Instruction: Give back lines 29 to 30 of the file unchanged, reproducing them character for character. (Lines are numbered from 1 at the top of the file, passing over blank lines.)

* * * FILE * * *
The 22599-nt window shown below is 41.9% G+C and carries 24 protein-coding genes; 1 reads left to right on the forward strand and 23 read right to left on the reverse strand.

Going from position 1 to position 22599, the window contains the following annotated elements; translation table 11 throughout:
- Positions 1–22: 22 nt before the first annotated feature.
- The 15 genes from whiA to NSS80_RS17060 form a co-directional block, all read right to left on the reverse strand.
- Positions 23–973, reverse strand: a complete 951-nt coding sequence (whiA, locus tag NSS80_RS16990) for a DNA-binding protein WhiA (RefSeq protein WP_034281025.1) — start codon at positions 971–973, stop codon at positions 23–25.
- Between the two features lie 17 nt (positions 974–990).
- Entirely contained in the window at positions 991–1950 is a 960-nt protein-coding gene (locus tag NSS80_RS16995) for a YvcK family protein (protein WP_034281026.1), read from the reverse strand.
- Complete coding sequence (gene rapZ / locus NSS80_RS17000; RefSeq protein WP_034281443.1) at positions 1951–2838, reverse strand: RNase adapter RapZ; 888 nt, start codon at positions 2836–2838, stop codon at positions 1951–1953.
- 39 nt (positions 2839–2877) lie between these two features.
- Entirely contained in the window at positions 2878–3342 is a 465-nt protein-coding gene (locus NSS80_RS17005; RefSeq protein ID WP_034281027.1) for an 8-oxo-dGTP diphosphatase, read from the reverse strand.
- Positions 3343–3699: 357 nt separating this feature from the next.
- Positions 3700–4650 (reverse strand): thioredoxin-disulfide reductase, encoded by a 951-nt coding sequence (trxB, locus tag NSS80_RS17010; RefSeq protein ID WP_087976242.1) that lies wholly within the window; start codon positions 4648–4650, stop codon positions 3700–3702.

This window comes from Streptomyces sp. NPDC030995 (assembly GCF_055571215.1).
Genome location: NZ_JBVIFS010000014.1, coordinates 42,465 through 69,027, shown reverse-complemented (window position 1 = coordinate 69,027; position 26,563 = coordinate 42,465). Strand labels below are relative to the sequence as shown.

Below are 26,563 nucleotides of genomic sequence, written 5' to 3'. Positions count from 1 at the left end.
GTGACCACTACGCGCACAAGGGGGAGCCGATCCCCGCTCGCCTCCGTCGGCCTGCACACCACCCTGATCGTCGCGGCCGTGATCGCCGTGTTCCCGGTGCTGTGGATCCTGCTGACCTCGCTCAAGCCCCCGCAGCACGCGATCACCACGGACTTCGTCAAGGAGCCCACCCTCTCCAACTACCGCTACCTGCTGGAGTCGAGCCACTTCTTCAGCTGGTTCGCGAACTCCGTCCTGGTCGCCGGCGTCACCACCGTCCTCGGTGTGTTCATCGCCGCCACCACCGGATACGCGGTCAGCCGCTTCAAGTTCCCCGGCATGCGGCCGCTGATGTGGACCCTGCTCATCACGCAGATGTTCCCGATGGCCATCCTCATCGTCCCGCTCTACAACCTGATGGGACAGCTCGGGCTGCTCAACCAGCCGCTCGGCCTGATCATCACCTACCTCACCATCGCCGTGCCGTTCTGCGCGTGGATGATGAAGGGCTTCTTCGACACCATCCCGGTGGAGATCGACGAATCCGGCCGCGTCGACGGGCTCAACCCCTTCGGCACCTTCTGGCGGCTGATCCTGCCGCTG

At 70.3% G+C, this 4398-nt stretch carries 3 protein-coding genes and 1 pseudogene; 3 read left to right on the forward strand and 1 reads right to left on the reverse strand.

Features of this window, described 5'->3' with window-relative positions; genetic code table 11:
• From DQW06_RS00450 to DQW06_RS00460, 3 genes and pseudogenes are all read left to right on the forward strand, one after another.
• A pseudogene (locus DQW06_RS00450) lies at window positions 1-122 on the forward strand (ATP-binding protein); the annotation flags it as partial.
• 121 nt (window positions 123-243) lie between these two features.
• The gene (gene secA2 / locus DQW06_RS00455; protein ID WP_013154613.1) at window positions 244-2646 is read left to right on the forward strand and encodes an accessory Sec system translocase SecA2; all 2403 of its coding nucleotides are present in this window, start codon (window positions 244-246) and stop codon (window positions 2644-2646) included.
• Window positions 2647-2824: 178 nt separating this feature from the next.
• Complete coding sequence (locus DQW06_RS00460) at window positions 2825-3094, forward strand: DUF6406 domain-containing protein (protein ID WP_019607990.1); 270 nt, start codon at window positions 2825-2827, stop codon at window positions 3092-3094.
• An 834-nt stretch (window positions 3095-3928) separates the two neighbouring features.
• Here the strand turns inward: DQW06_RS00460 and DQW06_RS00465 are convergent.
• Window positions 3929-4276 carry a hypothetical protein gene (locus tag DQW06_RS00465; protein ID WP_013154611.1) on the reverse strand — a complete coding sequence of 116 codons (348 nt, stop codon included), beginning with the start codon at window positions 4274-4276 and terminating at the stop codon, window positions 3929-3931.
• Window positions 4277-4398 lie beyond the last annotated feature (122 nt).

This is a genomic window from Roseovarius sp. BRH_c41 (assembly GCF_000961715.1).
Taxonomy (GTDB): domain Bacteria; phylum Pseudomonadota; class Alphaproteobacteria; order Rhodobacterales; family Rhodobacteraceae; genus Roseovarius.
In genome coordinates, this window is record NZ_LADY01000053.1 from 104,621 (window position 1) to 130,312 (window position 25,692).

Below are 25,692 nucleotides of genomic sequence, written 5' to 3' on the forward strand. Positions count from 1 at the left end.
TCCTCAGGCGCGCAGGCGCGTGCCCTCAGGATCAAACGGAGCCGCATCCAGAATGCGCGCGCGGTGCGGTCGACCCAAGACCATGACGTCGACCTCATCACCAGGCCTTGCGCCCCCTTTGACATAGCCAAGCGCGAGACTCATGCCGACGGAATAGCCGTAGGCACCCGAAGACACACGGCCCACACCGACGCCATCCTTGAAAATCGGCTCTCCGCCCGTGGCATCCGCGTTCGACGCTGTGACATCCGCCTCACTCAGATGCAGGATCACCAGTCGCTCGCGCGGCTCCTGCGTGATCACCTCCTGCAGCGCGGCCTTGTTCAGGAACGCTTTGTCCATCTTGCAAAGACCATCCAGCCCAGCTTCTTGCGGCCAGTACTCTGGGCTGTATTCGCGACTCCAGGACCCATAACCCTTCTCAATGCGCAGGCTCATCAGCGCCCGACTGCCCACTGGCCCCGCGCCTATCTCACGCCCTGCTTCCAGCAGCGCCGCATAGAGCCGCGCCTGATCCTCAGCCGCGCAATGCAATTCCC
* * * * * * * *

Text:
This is a genomic window from Roseovarius sp. BRH_c41 (assembly GCF_000961715.1).
Taxonomy (GTDB): domain Bacteria; phylum Pseudomonadota; class Alphaproteobacteria; order Rhodobacterales; family Rhodobacteraceae; genus Roseovarius.